Sir Robert Walpole lived at one period of his life in St. James's Square, and at the same time, nearly opposite to him, lived the celebrated Lord Chesterfield, on the other side of the square. When George the Second quarrelled with his eldest son, Frederick Prince of Wales, in 1737, and when he issued his peremptory order to the Prince to quit St. James's Palace with his family, the latter took up his residence at Norfolk House, on the east side of the square, which immediately became the centre of opposition and political intrigue.t His court was necessarily a small one, for the King at the same time issued an order that no persons who paid their court to the Prince and Princess should be admitted to his presence.

In Norfolk House George the Third was born, on the 4th of June, 1738. He was a “seven-months' child," as is evident from his sister, afterwards Duchess of Brunswick, having been born on the 11th of August,

* “Journal to Stella,” 15th Nov. 1712. + Lord Mahon's “Hist. of England.”

1737. “The identical bed,” says Wraxall, “in which the Princess of Wales was delivered, is now at the Duke of Norfolk's seat of Worksop, in the county of Nottingham; and it forcibly proves the rapid progress of domestic elegance and ease within the last eighty years. Except that the furniture is of green silk, the bed has nothing splendid about it, and would hardly be esteemed fit for the accommodation of a person of ordinary condition in the present times. *»

In St. James's Square lived Warren Hastings, one of the greatest men who were ever persecuted by an ungrateful country. The residence of the unfortunate statesman, the Marquis of Londonderry, better known as Lord Castlereagh, was at No. 16, at the north corner of King Street. No. 15 was formerly occupied by Sir Philip Francis, the reputed, and, I believe, indisputable author of Junius;t next door, No. 13, is Litchfield House, celebrated for having been the scene of Whig cabals in the present century; and at No. 11, in the north-west corner, lived the amiable scholar and statesman, William Windham.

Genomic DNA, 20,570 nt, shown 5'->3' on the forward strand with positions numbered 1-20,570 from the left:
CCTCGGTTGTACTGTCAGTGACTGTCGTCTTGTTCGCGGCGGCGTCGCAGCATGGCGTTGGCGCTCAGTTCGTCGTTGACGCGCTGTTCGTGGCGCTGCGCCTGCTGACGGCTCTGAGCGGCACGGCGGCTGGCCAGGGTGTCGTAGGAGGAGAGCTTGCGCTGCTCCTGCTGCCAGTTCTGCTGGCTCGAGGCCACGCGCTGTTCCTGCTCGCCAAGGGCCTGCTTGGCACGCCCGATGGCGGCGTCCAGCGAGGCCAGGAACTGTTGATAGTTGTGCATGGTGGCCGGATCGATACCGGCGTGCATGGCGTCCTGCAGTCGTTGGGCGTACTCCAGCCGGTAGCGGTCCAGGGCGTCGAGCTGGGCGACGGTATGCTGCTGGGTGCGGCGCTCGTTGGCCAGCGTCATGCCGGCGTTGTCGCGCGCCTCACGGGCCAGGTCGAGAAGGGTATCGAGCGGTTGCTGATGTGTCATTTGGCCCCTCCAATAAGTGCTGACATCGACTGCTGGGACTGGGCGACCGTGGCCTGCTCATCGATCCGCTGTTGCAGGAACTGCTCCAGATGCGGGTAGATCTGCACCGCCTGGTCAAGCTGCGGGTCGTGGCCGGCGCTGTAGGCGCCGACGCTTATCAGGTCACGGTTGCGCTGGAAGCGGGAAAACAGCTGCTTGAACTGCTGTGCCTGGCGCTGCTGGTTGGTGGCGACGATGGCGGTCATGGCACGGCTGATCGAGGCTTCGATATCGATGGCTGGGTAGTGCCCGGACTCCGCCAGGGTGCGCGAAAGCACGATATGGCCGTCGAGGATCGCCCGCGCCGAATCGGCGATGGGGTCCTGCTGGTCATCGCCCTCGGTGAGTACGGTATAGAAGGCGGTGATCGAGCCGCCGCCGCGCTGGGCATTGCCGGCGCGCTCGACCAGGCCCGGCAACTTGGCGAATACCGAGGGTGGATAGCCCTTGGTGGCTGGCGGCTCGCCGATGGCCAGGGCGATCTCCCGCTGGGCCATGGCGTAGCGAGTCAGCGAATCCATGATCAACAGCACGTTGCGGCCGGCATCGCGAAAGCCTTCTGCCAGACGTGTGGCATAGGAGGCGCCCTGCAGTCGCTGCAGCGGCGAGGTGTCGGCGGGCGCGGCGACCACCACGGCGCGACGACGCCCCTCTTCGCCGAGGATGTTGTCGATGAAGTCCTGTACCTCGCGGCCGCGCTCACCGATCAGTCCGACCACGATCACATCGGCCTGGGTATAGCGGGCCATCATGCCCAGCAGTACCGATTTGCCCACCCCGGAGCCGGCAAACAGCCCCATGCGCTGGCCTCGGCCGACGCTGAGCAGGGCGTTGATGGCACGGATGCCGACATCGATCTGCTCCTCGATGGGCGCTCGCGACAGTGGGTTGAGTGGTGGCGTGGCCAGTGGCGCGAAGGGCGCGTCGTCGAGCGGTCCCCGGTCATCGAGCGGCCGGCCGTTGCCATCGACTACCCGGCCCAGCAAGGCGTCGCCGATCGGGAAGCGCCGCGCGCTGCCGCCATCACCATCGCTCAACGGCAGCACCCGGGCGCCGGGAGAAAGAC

There remain the names of two other individuals whose history is associated with St. James's Square, one of which at least is no less illustrious than any we have yet mentioned, while both of them excite

* Wraxall's “ Memoirs."

+ This house was occupied by Queen Caroline during the period of her celebrated trial, and from hence she proceeded in state to the House of Lords on each day that it lasted. VOL. I.



feelings of deep and painful interest. We allude to Dr. Johnson, and Savage, the poet. It is melancholy to reflect, that to such a state of misery and destitution were they reduced, at one period of their lives, that they were unable to defray the expenses of a lodging, and were consequently compelled to wander together during whole nights in the streets. In after years, Johnson mentioned a particular night to Sir Joshua Reynolds, when, without a shilling between them, he had perambulated St. James's Square for hours with his unfortunate friend. * Misfortune and misconduct generally mean the same thing; and whatever the errors or the habits of the great philosopher may have been at this period of his life, by improved industry and a life of virtue he grew to hold a high position in society and in the literature of his country, while the illfated Savage, by a long course of dissipation and self-indulgence, was reduced to a miserable death, within the precincts of a provincial gaol.

It may be necessary to observe, that the statue in the centre of St. James's Square is that of William the Third.

From St. James's Square we pass into Charles Street, of which I have nothing to remark but that it was at one period the residence of Edmund Burke. Close by is Jermyn Street, which derives its name (as does St. Alban's Place, running out of Charles Street,) from Henry Jermyn Earl of St.

* Boswell's “Life of Johnson."